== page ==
THREE-QUARTER STANDING VIEW CDV OF MAJOR GENERAL SAMUEL CURTIS

$125.00

Quantity Available: 1

Item Code: 259-99

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The General is posed in front of a balustrade and a painted pastoral scene with his arms folded across his chest. He wears a dark double-breasted frock coat with a black felt collar and brush epaulettes. At his waist is a sash and waist belt with a circular interlocking plate. Attached to the belt is a sword with sword knot and on the General’s hands he wears gauntlets.

Image is clean and clear and has had shadowing and some details enhanced by the photographer. Bottom of the mount is marked “MAJ. GEN. CURTIS.”

Reverse has EA in a wreath for the E. ANTHONY COMPANY.

Samuel Ryan Curtis was born February 3, 1805 near Champlain, New York. He graduated from the United States Military Academy in 1831 and was sent to Fort Gibson in Indian Territory where he served for one year before resigning from the army on June 30, 1832.  He went to Ohio, and became a civil engineer until the outbreak of the Mexican War.  Curtis accepted the colonelcy of the 2nd Ohio Volunteers, and led the unit during the war within the army of General Zachary Taylor.  After the war, he moved to Keokuk, Iowa, and was elected to Congress in 1856 and served three terms.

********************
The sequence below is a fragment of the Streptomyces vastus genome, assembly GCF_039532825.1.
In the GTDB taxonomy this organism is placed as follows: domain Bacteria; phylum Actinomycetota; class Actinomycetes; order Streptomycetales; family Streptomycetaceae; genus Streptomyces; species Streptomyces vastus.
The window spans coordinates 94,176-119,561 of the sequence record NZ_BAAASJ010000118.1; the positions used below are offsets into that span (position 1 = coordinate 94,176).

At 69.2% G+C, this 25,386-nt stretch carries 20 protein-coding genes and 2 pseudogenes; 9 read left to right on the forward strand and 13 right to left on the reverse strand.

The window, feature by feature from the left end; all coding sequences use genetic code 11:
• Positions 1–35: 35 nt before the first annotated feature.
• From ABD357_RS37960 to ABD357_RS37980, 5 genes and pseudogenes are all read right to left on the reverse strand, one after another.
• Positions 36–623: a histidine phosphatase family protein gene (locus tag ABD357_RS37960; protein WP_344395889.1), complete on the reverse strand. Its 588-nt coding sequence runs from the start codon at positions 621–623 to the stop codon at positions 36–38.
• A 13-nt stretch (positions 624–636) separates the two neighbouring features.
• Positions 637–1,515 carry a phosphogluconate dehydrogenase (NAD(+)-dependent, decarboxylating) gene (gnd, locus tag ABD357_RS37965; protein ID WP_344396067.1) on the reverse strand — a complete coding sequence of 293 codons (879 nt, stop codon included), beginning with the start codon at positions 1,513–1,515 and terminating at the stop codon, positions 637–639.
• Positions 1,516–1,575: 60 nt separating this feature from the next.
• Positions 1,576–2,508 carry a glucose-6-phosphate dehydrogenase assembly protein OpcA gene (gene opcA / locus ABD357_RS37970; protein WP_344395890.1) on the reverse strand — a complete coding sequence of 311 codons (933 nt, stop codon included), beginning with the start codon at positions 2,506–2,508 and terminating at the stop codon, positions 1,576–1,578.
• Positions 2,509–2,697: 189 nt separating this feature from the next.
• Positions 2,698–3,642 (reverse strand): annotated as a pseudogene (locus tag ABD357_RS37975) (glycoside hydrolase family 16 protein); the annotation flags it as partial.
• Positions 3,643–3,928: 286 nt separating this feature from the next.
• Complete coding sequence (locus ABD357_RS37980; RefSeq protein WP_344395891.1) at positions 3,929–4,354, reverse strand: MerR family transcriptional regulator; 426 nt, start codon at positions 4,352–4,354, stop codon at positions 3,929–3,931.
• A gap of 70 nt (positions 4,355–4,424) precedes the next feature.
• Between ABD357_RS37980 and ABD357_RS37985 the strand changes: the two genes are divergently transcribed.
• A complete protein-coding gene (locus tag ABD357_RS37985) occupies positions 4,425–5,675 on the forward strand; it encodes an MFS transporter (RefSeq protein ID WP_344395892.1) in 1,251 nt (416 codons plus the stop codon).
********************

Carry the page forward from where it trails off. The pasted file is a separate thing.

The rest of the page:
Once the Civil War began, Curtis became the colonel of the 2nd Iowa, but was quickly promoted to brigadier general of volunteers on May 17, 1861, forcing him to resign from Congress.  He received command of the Army of the Southwest, which he led to victory over Confederate forces in March of 1862 at the Battle of Pea Ridge in Arkansas.  For his achievement, he was promoted to major general.  After receiving his promotion, Curtis moved his army further into Arkansas and captured the city of Helena in July.  In September of 1862, he was given command of the Department of Missouri; however, President Abraham Lincoln removed Curtis after Curtis stated abolitionist remarks, offending the governor of Missouri, William Gamble.  Curtis briefly commanded the Department of Kansas until 1864, when he returned to Missouri.  While in Missouri, Curtis helped stop a Confederate invasion of the state by General Sterling Price at the Battle of Westport.  After the battle, he was given command of the Department of the Northwest, and held the position until the end of the war.

In late 1865, he returned to Iowa where he was involved with the Union Pacific Railroad until his death the following year in Council Bluffs, Iowa. He is buried in Oakland Cemetery, in Keokuk.  [ad]

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